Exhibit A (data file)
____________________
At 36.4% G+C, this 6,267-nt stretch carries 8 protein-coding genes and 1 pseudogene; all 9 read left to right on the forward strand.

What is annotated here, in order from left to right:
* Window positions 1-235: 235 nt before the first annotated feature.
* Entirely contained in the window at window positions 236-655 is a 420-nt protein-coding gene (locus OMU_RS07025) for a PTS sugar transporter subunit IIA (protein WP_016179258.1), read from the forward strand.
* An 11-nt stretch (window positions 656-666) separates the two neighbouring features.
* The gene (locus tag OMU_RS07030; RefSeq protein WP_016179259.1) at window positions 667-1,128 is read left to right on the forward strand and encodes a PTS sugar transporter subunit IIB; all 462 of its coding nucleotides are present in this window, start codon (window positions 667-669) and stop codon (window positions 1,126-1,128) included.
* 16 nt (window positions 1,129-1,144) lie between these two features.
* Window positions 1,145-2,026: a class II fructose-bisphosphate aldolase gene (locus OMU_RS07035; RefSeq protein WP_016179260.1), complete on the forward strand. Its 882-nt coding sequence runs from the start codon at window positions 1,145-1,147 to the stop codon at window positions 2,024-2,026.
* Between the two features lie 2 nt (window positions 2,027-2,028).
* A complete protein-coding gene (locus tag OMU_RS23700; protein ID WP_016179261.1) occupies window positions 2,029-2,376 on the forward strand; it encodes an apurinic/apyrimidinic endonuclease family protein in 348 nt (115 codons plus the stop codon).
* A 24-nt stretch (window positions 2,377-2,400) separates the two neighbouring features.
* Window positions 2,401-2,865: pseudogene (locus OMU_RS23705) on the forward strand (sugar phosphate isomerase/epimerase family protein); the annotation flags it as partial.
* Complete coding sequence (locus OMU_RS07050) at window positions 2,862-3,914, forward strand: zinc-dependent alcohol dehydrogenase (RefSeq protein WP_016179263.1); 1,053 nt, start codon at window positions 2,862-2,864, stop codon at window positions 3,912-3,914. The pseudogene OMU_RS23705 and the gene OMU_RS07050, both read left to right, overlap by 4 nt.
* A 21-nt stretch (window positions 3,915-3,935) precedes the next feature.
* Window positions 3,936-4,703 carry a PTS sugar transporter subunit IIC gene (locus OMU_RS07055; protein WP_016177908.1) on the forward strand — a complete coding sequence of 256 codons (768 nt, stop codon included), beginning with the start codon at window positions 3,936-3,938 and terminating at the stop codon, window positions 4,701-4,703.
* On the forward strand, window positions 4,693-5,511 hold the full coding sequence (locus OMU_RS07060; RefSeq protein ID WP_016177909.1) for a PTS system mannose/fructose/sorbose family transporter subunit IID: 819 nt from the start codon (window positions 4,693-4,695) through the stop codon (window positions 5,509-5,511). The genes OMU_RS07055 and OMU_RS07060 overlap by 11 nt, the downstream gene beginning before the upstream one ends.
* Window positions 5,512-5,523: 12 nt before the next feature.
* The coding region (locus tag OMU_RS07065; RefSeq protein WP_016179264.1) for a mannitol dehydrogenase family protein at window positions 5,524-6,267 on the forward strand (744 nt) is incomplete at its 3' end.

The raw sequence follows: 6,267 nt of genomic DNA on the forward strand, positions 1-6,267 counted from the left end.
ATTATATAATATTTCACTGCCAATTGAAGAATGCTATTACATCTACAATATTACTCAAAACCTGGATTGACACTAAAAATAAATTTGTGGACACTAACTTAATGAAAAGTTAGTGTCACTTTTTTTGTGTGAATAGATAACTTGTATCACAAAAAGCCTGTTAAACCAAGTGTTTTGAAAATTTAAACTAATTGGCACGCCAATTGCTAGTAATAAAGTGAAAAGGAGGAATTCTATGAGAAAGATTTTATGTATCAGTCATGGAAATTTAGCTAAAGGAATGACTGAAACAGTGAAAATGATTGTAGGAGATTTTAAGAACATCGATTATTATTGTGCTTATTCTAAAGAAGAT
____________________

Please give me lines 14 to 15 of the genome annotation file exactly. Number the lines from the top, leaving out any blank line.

* A 21-nt stretch (window positions 3,915-3,935) precedes the next feature.
* Window positions 3,936-4,703 carry a PTS sugar transporter subunit IIC gene (locus OMU_RS07055; protein WP_016177908.1) on the forward strand — a complete coding sequence of 256 codons (768 nt, stop codon included), beginning with the start codon at window positions 3,936-3,938 and terminating at the stop codon, window positions 4,701-4,703.